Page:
Stop chasing him!
For years, I spent more time than I care to admit chasing after men, trying to convince the man du jour that he really did like me. It felt terrible. With each rejection, I felt worse and worse about myself.
I didn’t understand what I was doing wrong by calling men first, asking them out and showing interest.
Without fail, when I put myself directly in the driver’s seat when it came to my interactions with guys, it backfired completely. The devastating heartbreak continued until I learned a few things about the way guys are simply hardwired differently than we are.
People get pissed off when I say that men are hunters who like the chase. And I understand why.
On the surface, it sounds like I’m saying something demeaning. Those words, “the chase”, seem like I’m implying that men are not worthy or good enough for women to show interest in them.
Or that they’re masochistic suckers who like it when women are cold, rejecting, and mean to them. Or that women are stumbling around like weak baby deer waiting to be scooped up by a hunter. Or that women aren’t capable of attracting men, so guys have to do the work.
This couldn’t be further from the truth!
Menswear up and down that if a woman they were attracted to show interest, they would love it. And they’re not lying about this.
There’s a big difference between their definition of “showing interest” and ours. Male attraction requires two things: Sexual attraction AND effort.
Here’s what “the chase” really is.
As Millionaire Matchmaker Patty Stanger says, “the p*nis does the picking.”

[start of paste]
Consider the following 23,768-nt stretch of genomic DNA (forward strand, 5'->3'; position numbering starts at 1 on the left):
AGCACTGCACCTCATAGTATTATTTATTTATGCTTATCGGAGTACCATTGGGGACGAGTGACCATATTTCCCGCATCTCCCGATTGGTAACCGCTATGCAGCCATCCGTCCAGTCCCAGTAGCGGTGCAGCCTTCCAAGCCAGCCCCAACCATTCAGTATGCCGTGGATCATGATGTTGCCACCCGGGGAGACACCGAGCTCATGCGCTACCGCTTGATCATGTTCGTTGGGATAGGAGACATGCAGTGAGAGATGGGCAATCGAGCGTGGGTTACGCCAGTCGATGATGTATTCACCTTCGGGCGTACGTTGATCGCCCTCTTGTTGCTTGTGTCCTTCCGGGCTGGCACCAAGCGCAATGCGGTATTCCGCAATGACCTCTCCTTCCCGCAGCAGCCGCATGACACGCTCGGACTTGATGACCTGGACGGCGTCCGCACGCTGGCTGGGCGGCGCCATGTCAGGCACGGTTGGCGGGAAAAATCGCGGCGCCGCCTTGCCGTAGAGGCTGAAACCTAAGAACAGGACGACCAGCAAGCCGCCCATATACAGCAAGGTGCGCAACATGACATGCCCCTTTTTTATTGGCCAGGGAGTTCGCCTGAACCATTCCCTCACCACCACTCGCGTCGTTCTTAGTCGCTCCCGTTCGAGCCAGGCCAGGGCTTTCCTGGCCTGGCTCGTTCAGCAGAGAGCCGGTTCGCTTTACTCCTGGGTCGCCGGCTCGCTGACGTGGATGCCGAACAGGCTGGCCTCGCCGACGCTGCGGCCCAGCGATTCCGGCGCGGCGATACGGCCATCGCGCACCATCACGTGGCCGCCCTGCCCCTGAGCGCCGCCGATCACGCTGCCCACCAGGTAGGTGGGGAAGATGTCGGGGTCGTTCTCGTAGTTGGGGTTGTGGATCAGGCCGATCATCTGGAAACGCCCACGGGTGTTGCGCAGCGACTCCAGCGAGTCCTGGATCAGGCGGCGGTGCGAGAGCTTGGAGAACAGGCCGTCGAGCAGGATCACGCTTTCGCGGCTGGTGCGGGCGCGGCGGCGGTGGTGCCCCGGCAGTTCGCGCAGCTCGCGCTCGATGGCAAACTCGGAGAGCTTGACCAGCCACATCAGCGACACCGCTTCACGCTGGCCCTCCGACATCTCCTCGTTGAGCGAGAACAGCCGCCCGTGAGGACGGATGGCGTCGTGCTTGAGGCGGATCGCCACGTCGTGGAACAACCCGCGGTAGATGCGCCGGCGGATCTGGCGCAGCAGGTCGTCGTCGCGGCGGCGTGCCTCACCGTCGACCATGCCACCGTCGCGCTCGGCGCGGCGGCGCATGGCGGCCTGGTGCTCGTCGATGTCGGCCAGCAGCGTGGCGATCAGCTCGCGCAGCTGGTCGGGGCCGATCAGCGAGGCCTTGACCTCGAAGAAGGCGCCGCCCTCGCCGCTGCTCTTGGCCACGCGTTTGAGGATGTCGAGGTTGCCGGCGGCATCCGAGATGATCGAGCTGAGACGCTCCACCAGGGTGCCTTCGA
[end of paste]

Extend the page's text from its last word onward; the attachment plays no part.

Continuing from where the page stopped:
If a man isn’t physically attracted to you, he won’t feel any real drive to get more of your attention.
You might have wonderful conversations that last hours. You might have $ex. You might see “real potential” in him and fall head over heels.
Unfortunately, if he doesn’t find you sexually attractive, the relationship will never progress beyond the friends-with-benefits zone.
The second very powerful and less understood part of this equation is that masculine energy is most happy when it’s achieving something.
Achievement in relationships resides in the masculine realm of men. Making a woman happy is an achievement. So is proposing and “bringing home the bacon.”
In the early stages of dating, masculine achievement looks like the process of getting you to agree to little things that indicate you’re interested.
Simple things like, “getting a number,” then “getting a woman to text/call back,” then “she agreed to a date” are all achievements.
This is why sometimes dudes high-five each other after getting women’s numbers at bars. In the smallest way possible, they’ve won at something.
Personally, I’ve never had a contest with my girlfriends to see how many dude’s numbers we can round up over the course of an evening. I’m willing to bet you haven’t either.
Those very small, achievements embody “the chase.” Now, why is it a bad idea to at least smooth the path for a man you really like?
Here’s the problem with chasing men.
In most parts of our modern lives, the hot pursuit strategy works pretty darn well.
Want that job? Get that job or forge your own path. Want that house? Save up and buy it for yourself. Want that man? Well… uhhhh….
It’s super tempting to fall into the trap of thinking that we should be able to make things happen in relationships the same way we do in the rest of our lives. Namely, Herculean effort.
Not only does extreme effort not work, but trying too hard is a quick way to completely sabotage things. One reason that pursuing men doesn’t work is that the energy of accomplishment and striving is masculine energy.
He can’t achieve if you march over, tell him he’s hot and announce that you want to see him next Tuesday at 8 pm while thrusting your business card at him. There is no mystery. You’ve grabbed the masculine role in your interactions.